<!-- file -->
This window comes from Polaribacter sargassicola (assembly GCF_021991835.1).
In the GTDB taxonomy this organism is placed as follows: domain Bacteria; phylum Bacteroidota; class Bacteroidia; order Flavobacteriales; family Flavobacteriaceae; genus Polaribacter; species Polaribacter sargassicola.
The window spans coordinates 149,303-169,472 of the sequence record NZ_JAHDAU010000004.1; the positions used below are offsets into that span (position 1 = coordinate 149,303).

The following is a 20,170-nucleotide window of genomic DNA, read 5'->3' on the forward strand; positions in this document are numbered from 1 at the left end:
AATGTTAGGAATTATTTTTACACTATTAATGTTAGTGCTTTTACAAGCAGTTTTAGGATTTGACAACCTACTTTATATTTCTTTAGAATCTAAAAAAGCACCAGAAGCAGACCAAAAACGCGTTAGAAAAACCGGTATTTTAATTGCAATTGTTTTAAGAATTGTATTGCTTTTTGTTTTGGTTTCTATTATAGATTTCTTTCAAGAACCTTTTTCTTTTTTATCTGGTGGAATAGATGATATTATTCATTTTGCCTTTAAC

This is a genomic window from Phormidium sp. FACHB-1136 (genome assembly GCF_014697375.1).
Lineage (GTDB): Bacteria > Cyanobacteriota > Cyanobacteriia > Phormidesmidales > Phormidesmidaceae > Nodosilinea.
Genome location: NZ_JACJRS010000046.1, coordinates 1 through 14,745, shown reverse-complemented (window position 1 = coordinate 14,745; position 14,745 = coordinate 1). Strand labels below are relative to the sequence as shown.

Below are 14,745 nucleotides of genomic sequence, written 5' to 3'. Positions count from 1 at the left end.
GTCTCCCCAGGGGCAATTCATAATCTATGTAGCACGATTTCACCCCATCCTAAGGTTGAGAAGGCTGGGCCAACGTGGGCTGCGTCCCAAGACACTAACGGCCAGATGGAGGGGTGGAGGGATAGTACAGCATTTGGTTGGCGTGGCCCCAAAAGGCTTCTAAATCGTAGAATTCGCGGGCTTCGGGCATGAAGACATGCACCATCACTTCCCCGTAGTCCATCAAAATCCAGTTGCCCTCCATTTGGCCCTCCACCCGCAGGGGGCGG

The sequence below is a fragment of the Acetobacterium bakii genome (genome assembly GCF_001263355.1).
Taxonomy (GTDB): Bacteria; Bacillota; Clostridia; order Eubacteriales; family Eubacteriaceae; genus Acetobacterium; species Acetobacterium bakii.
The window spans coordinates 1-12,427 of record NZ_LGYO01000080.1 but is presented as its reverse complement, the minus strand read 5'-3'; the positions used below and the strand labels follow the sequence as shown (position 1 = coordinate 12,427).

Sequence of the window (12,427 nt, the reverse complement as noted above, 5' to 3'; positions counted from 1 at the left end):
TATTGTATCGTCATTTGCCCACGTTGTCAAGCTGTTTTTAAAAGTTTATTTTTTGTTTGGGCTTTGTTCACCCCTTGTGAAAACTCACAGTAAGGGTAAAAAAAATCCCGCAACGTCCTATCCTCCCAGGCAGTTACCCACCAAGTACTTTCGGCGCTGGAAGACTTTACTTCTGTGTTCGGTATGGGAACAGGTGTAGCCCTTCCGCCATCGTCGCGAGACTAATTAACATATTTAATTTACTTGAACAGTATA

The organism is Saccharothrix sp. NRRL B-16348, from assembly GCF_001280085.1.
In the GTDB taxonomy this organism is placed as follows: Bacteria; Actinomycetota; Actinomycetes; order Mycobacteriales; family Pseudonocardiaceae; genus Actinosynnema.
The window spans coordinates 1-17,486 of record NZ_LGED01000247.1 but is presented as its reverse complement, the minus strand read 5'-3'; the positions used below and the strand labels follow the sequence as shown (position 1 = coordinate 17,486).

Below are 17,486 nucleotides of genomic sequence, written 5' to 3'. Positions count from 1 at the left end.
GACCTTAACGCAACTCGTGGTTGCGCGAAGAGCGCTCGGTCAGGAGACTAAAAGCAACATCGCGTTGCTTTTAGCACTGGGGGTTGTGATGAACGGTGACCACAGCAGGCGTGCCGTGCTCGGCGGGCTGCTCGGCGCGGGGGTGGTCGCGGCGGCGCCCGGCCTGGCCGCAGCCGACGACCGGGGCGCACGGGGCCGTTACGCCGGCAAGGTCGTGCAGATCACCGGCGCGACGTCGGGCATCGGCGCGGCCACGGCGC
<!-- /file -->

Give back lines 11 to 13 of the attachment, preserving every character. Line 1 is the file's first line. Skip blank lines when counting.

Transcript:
The sequence below is a fragment of the Acetobacterium bakii genome (genome assembly GCF_001263355.1).
Taxonomy (GTDB): Bacteria; Bacillota; Clostridia; order Eubacteriales; family Eubacteriaceae; genus Acetobacterium; species Acetobacterium bakii.
The window spans coordinates 1-12,427 of record NZ_LGYO01000080.1 but is presented as its reverse complement, the minus strand read 5'-3'; the positions used below and the strand labels follow the sequence as shown (position 1 = coordinate 12,427).